Contact us

Can there be a return for real "crazy" entries?

Fluke

Active member
Joined
February 5, 2011
Posts
1,739
Location
Sweden
For many, especially casual fans, the late noughties were the peak of entertainment value. The last years were full of "joke entries" and gimmick-packed, high energy stagings like "Be My Valentine", "Day After Day", and even the 2008 and 2009 winners. But the next decade turned it around, to focus on intimate, personal performances by the singer and slick, stylish stagings rather than crazy visuals and choreography. The "joke entries" also pretty much completely disappeared. I so wonder how something like Sweden's "Fuldans" would have done if it had won the NF!

There's been attempts to go against the norm, of course, but they've mostly ended in the semis, like the ambitious Ivan and Greta in 2016 and Moldova's hilariously over-the-top Eduardo in 2015, but since then there's been a subtle shift. It seems the few extravagantly staged entries in recent years actually tend to make the final, and do decently, which could be a sign of a greater change about to happen.

2017 specifically, was a minor comeback for visually intense stagings, with several entries in the top 10 containing both high-energy dance and wild visual effects. The next year was slightly calmer overall, but both of the top 2, Israel and Cyprus, as well as Czechia's Mikolas on 6th place and Doredos on 10th showed both dance and visual assault can still get top scores.

2019 looked like it would be more subdued, but against the expectations of many, big show entries did pretty well: Switzerland's dance-fest got 4th, and visually spectacular entries from Azerbaijan, Australia and Iceland all made the top 10. Plus Norway actually won the televote, while the staging was pretty simple, the song was pretty "crazy" by current standards. San Marino and Czechia also got their best and second-best results with colorful, high-energy shows.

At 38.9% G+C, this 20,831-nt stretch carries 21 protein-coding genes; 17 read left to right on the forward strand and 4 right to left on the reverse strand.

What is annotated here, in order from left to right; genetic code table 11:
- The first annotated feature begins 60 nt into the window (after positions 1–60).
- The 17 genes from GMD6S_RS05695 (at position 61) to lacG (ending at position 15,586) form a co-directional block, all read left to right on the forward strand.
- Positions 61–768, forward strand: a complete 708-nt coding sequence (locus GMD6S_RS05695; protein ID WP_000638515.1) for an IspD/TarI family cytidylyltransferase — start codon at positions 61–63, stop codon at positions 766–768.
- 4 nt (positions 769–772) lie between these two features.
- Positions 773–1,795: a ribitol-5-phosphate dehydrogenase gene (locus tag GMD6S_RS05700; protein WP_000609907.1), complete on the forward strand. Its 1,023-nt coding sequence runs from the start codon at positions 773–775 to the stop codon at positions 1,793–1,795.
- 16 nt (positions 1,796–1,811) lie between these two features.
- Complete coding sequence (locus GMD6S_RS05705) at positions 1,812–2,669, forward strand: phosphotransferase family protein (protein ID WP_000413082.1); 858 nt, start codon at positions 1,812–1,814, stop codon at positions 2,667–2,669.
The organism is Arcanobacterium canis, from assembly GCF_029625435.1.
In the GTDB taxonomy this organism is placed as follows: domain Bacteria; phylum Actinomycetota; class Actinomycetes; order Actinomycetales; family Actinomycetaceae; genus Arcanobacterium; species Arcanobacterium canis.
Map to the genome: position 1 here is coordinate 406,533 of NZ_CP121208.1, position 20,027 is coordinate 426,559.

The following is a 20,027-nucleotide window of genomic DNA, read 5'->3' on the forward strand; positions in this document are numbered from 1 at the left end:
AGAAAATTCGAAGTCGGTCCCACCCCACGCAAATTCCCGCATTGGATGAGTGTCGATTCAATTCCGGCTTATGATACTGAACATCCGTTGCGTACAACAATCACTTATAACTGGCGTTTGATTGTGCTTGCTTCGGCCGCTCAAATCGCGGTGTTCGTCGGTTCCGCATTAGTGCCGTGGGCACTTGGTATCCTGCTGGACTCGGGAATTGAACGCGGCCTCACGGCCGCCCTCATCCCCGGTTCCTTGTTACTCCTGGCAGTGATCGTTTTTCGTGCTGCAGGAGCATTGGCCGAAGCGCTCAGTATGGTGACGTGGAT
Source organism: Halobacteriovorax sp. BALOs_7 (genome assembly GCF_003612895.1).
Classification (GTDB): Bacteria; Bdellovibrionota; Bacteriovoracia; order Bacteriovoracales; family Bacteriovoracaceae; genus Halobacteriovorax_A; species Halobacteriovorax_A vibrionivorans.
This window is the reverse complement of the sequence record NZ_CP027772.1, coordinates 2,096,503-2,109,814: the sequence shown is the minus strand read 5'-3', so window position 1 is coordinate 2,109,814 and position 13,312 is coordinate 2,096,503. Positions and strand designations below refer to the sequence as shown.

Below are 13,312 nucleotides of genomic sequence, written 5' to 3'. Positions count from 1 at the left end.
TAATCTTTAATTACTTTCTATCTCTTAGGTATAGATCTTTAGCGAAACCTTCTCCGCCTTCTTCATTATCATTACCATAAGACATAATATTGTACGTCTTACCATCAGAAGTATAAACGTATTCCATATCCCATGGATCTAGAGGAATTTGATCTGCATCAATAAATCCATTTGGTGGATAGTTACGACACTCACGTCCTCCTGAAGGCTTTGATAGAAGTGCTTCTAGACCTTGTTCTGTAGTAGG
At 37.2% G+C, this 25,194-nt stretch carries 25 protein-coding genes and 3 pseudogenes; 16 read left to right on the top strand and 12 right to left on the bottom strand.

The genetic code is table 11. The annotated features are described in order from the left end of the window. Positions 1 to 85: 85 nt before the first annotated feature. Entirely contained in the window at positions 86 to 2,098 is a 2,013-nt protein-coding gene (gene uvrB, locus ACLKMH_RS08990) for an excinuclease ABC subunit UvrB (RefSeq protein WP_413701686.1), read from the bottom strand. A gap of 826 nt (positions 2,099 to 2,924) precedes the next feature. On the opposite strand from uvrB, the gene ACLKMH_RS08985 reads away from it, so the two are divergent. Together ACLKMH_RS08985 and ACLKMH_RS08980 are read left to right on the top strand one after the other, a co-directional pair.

It seems this minor comeback hasn't really been recognized, neither by mass media or ESC fans, but clearly there's a desire both among viewers and creators for "wilder" entries again.

I'm thinking Australia (Kate Miller-Heidke) and Iceland (Hatari) especially might be the pointer to what's about to happen. Is 2020 gonna be the year that ESC becomes fully crazy again? Though this year's winner might lead the trend in the opposite direction, as i claimed in a previous thread, will we see a bunch of similar stagings, and musically more adventurous entries?
 

Biscuit02

New member
Joined
September 15, 2019
Posts
270
Location
Bulgaria
Honestly, I wouldn't mind if that happens, say what you want about the crazy entries of the 2000s, but atleast they were entertaining, I especially liked 2007 and 2008 so many good songs with crazy stagings for example Moldova 2007 was not only a great song but the staging was also really good, This year I really liked the entries with crazy stagings liek Australia and Iceland, so we will have to wait and see but for me I wouldn't mind it at all.
 

Neo

Member
Joined
June 1, 2016
Posts
205
Sad to think that even if a 'crazy' entry should have the best song, it will automatically be out because of the juries who see it as their job to stamp out that sort of thing.
 

HayashiM

Active member
Joined
January 26, 2019
Posts
1,530
Location
Prague, Czech Republic
Sad to think that even if a 'crazy' entry should have the best song, it will automatically be out because of the juries who see it as their job to stamp out that sort of thing.
Well, I think that Toy is almost as crazy as you can get, yet the juries didn't really go against it, so...
 

Daybreak

Active member
Joined
May 10, 2014
Posts
795
Location
Tallinn